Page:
Back to Top Skip to main content Skip to sub-navigation

Prevent mosquito-borne illness in the U.S. and overseas

Most mosquitoes are relatively harmless. But some can cause serious diseases Mosquitoes can spread dangerous diseases no matter where you are.

Recommended Content:

Bug-Borne Illnesses | Mosquito-Borne Illnesses

Did you know that there’re more than 3,000 species of mosquitoes worldwide? Most cause nothing more than an itch. But three species bear most of the responsibility for the spread of certain serious diseases. Reduce your risk of getting these diseases by taking steps to prevent mosquito bites.

The following serious diseases are mosquito-borne:

  • Malaria. In 2017, the World Health Organization estimates there were 219 million cases of malaria worldwide. More than 90% of those cases are in Africa. If you’re traveling to Africa, talk to your doctor about medications to prevent malaria. If symptoms arise, a doctor can diagnose malaria with a blood test.
  • Yellow fever. Tropical or subtropical areas of South America or Africa are common for yellow fever. If you plan to travel to these areas, you should consider getting vaccinated. There’s also an ongoing yellow fever outbreak in Brazil. The Centers for Disease Control and Prevention (CDC) recommends that if you haven’t received the yellow fever vaccine, postpone your travel to Brazil. TRICARE covers the yellow fever vaccine or other vaccines required for overseas travel for active duty family members who are traveling with their sponsor on official travel or permanent change of station orders.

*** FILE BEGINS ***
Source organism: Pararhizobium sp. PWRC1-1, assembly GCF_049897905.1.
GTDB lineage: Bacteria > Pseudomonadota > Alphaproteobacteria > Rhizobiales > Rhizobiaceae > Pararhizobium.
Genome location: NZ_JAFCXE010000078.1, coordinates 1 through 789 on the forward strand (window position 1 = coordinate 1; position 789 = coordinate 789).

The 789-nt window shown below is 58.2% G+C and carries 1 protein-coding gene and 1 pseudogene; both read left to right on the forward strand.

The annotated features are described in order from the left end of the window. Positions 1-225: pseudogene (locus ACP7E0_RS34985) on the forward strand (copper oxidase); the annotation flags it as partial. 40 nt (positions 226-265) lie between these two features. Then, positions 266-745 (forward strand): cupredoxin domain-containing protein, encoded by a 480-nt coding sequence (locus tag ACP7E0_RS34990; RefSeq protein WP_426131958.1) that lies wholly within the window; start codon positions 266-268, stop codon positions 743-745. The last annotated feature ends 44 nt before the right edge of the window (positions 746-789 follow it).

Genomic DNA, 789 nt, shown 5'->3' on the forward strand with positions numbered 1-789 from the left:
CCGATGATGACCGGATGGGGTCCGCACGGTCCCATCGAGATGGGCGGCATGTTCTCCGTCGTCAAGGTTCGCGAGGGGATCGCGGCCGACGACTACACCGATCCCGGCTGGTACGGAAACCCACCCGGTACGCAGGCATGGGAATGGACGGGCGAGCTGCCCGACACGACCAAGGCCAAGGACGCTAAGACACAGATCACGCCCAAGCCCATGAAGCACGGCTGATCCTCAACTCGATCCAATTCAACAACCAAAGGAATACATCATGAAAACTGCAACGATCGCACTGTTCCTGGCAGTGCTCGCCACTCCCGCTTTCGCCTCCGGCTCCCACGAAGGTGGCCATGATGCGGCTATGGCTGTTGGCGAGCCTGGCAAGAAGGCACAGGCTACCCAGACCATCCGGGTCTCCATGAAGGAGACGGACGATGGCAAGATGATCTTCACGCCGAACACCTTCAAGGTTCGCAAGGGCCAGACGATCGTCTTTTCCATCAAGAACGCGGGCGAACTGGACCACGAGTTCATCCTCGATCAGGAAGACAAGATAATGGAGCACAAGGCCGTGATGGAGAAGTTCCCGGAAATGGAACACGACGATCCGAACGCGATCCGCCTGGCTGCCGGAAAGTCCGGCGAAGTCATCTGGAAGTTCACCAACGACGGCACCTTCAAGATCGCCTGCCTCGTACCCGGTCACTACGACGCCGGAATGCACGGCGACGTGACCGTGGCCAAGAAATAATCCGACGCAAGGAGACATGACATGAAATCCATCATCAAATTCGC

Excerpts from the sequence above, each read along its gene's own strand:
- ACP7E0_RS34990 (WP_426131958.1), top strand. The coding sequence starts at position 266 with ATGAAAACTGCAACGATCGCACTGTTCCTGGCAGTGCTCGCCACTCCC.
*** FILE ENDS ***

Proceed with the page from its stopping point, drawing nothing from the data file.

• Zika. The CDC warns that the Zika virus presents additional risk for pregnant women. While it doesn’t usually require hospitalization, consider delaying travel to areas where the virus is active if you’re pregnant. This includes parts of South America, Central America, and the Caribbean. Check the world map of areas with risk of Zika for the latest information.
  • West Nile virus. The leading cause of mosquito-borne disease in the U.S. is West Nile virus, according to the CDC. You’ll find cases of West Nile virus during mosquito season, which starts in the summer and continues through the fall.

Mosquitoes can spread dangerous diseases no matter where you are. Here are some ways that you can prevent mosquito bites and reduce your chances of getting sick:

  • Wear long sleeves and pants when exploring outdoors, especially at night.
  • Use an insect repellant that’s registered with the Environmental Protection Agency. Be sure to follow the product label instructions and reapply as directed.
  • Sleep in an air-conditioned or well-screened room.

Take command of your health this summer and stay alert in the fight against mosquito-borne diseases. To learn more about how to prevent bug bites, check out Bug Week from the Military Health System. And find out what your TRICARE benefit covers.

You also may be interested in...

Bug Week Facebook Banner

Photo
7/1/2019
Join the fun! Download this banner and use it as your temporary Facebook cover photo during Bug Week.